Even choosing Volker, a Russia hawk, as special envoy on Ukraine sent a message to Moscow that Trump’s administration may be looking at taking a harder line on Ukraine. Trump’s own words in Poland not long ago about Russia’s “destabilizing activities” in Ukraine suggested the same thing.
Volker argued that what was needed was “more U.S. involvement and engagement” in Ukraine — which is interesting, because all this is the antithesis of Trump the candidate’s position on Ukraine. In one campaign interview, Trump wondered why the Obama administration seemed to be “leading the charge” in Ukraine when it was a problem for Europe to deal with.
Volker argues that sending weapons to Kiev would not stir up tensions or “change the balance” in any significant way. The weapons would simply allow Ukraine's government to defend itself in the face of aggression from the east, he said.
Unfortunately for him, the crisis in Ukraine is not as simple as good Ukrainians in the west vs. bad, Russia-loving Ukrainians in the east.
How Ukrainian President Petro Poroshenko would likely act in the event of receiving direct support and arms from the U.S. is cause for worry. In January, German newspaper Süddeutsche Zeitung reported that some in government circles in Berlin believed Poroshenko had been deliberately aggravating the situation in his country in an effort to prevent Trump from pursuing better relations with Moscow. Proof of this lay in a creeping advance on the town of Avdiivka by Kiev’s forces — and a subsequent effort to lay the blame solely on the separatists, while maintaining the government's innocence.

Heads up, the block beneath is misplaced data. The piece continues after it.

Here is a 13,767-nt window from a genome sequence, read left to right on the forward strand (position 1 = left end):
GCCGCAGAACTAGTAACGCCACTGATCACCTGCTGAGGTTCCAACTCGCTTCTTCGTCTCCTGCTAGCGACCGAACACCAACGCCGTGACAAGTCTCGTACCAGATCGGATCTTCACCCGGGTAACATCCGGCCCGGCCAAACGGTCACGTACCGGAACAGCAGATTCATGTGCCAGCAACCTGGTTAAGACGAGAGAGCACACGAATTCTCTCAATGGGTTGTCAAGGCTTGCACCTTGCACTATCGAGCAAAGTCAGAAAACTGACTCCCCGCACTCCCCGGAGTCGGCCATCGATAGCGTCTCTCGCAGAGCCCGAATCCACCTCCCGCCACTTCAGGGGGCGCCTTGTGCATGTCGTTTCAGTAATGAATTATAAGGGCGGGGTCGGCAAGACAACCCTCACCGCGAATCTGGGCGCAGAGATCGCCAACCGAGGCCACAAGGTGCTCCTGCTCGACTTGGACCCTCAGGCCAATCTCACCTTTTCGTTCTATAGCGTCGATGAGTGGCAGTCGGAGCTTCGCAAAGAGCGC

Ukraine’s deputy defense minister blew the lid off that narrative when he told Ukrainian media: “As of today, despite everything, meter by meter, step by step, whenever possible, our boys have been advancing.”
It is unrealistic to think that support and weapons from the Trump administration would not increase tensions in Ukraine and irritate an already complicated situation. Throwing new weapons at the problem is no solution.
One of the major problems preventing progress in Ukraine is Kiev’s inability to implement what it committed to under the Minsk agreements: granting some autonomy to the breakaway regions in the east in exchange for those territories returning to Ukrainian jurisdiction after elections are held. But with political factions in Kiev arguing forcefully for terms not agreed to under the Minsk agreement -- and ultra-nationalist battalions, bitterly hostile to Russia, that act largely outside Poroshenko’s control -- fulfilling the terms of those agreements is not as simple as it might sound.